Ube, also known as dioscorea alata, is a staple crop in the Philippines. Dioscorea Alata is a species of yam also commonly referred to as purple yam, violet yam, or water yam.

This tuberous root vegetable originates from Southeast Asia, particularly the Philippines, and is often confused with taro root. Purple yams have greyish-brown skins and purple flesh, and their texture becomes soft like a potato when cooked.  They have a sweet, nutty flavor and are used in a variety of dishes ranging from sweet to savory.  Taro root (Colocasia esculenta), on the other hand,  is a root vegetable with a milder sweet taste.  Taro is grown from the tropical taro plant and is not one of the nearly 600 types of yams.

Raw ube is a perennial climbing herb with flesh color ranging from white to red deep purple. The shape of an ube ranges from round to cylindrical and its flesh is watery/slimy  in texture.  In the Philippines, it is grown particularly in the Northern Luzon, Southern Tagalog, Bicol, Central Visayas, and Northern Mindanao regions, usually  in small patches of land. Raw ube tubers are seasonally available and are oftentimes in short supply.

This purple variety of yam is today’s most expensive and important root crop in the Philippines  due to its high demand in the food processing industry and its therapeutic values.  The purple yam industry value chain, however, encounters recurring problems of seasonal production, overproduction, and the rejection of farmers’ harvests that could not be readily absorbed by the existing market, coupled with problems on the availability of quality planting materials and lack of farmers’ awareness on care and management tissue culture yam plantlets.

To address this problem, the Philippine Department of Agriculture (DA), in partnership with the University of the Philippines, Los Baños, Laguna (UPLB) and the different DA regional field offices, has implemented a project that provides farmers with enough tissue-culture yam plantlets and trains them in the handling and management of tissue-culture plantlets and overall cultural management for yam production.

A similar project named, “Upscaling Business and Engineering Technology (UBE-Tech) for the Purple Yam Industry in the Northern Philippines”,  was implemented in 2017 by the Don Mariano Marcos Memorial State University, with the support of the USAID.   This project aimed to help farmers, entrepreneurs and researchers improve production of ube by upscaling and establishing viable, locally generated technology for value-added products and extraction of bioactive compounds from anthocyanin-rich Philippine purple yam (Dioscorea alata) varieties.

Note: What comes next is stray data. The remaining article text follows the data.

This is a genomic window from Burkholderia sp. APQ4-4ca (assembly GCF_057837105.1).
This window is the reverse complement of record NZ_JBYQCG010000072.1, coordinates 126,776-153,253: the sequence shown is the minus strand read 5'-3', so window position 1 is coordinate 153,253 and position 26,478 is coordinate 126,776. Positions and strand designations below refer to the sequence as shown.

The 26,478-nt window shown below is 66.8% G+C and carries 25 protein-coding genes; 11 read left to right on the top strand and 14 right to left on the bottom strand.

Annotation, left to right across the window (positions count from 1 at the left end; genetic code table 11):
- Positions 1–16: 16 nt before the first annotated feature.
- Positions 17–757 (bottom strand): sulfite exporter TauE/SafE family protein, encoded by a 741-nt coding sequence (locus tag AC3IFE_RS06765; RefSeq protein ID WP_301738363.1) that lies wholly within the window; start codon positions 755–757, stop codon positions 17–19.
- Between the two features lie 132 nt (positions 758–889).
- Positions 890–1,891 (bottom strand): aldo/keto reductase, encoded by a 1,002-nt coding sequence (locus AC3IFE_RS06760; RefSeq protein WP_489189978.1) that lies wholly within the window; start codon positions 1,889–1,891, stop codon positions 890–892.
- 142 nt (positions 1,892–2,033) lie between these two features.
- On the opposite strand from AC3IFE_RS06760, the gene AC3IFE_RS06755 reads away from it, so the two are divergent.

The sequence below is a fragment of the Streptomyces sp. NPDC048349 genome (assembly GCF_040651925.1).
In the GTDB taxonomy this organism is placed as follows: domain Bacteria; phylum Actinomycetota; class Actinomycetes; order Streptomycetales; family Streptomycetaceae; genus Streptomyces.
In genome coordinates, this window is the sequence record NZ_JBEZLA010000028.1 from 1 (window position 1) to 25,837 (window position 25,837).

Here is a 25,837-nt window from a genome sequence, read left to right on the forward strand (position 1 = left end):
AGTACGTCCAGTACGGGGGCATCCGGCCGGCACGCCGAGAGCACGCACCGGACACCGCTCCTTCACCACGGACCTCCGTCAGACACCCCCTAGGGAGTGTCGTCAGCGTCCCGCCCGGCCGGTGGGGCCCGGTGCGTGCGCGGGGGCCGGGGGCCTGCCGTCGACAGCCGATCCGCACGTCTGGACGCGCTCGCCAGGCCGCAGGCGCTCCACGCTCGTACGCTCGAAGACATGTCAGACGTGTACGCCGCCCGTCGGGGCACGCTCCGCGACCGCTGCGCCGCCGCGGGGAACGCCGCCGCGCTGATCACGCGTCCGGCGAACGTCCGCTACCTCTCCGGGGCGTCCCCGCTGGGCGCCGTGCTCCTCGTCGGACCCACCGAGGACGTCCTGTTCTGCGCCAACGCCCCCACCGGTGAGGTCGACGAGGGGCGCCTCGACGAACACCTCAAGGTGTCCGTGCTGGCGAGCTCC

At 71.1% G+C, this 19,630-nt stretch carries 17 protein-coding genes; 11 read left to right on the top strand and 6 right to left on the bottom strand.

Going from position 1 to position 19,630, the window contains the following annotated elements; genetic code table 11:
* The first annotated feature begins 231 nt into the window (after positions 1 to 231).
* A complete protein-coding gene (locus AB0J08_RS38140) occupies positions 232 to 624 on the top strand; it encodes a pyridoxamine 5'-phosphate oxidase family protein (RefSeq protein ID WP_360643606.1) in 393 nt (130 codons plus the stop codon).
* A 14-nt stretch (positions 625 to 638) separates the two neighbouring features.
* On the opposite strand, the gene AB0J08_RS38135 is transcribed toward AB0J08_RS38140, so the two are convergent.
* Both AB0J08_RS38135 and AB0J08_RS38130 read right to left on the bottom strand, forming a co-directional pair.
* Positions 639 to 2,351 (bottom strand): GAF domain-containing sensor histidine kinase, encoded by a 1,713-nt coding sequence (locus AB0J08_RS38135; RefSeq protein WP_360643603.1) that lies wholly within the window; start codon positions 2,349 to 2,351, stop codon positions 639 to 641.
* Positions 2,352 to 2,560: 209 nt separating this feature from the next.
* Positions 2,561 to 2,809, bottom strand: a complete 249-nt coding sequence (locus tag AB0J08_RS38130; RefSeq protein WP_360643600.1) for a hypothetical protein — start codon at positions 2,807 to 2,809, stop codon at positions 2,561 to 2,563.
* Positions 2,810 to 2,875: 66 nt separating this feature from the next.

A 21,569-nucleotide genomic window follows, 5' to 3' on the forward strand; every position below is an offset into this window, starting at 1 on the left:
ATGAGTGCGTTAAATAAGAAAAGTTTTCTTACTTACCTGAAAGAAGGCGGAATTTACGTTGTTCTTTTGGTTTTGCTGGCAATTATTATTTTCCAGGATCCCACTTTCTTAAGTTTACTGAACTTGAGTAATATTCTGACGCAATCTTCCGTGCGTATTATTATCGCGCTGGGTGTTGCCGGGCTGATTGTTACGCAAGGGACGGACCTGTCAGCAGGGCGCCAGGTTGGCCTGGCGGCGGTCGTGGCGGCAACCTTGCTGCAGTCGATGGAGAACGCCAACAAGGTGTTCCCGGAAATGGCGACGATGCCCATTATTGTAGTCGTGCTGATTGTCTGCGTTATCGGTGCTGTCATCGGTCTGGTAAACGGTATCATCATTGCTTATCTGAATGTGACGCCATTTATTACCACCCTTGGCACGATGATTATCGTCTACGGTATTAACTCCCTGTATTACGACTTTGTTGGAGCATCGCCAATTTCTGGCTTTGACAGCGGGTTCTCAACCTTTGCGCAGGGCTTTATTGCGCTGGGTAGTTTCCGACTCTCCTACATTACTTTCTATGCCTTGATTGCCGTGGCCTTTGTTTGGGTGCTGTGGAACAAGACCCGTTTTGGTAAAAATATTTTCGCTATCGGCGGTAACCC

Ube is a versatile tuber.  It could either be cooked fresh or made into a flour or powder for use in many desserts or to make vibrantly colored foods, including rice, candy, cakes, ice cream and jams.  It can be boiled, mashed, fried, or baked.  It is also often used in a variety of dishes in place of other starchy vegetables.

 Ube is popular in the Philippines as the main ingredient of a favorite Filipino dessert called Ube Halaya (ube jam), which is cooked with coconut milk, condensed milk and butter or margarine.  Ube Halaya is also used as a flavor for ice cream, cakes and other pastries.  It is delicious, too, as a topping for another favorite Filipino dessert called Halo-Halo, a dessert-drink which is composed of shaved ice, evaporated milk, coconut jelly, leche flan, candied/sweetened beans and toasted green rice flakes (pinipig).

Following are some of the Filipino ube-flavored desserts and pastries, and how to make them:

Sample recipes of Filipino ube desserts

In Greater Vancouver, these ube-flavored desserts and pastries and ube powder are available in several Filipino-owned restaurants and bakeshops.  Ube powder and other ube-based products are also being distributed by  APO Products, Ltd./UNO Foods, Inc., and Corinthian Distributors.

Below are the listings of some of these establishments.

Health benefits

Ube is highly nutritious.  A starchy root vegetable, it is a great source of carbohydrates, potassium, and vitamin C.  A cup of plain cooked ube has the following:  140 calories; 27 grams carbohydrate; 1 gram protein; 0.1 gram fat; 4 grams fiber; sodium (0.83% of the Daily Value; potassium: (13.5% of the daily value); calcium (2% of the daily value); iron (4% of the daily value);  vitamin C (40% of the daily value); and vitamin A (4% of the daily value)

Ube is also rich in powerful plant compounds and antioxidants, including anthocyanins, which give them their vibrant hue, and help reduce blood pressure and inflammation, and protect against cancer and type 2 diabetes.  The anthocyanins in purple yams are also a type of polyphenol antioxidant.  Antioxidants such as vitamins A and C in purple yams may help reduce the risk and symptoms of asthma.

Likewise, purple yams may help improve gut health as these are full of complex carbs and a good source of resistant starch, a type of carb that is resistant to digestion.  One test-tube study, in fact, showed that resistant starch from purple yams increased the number of Bifidobacteria, a healthy bacteria that plays a vital role in maintaining one’s gut health.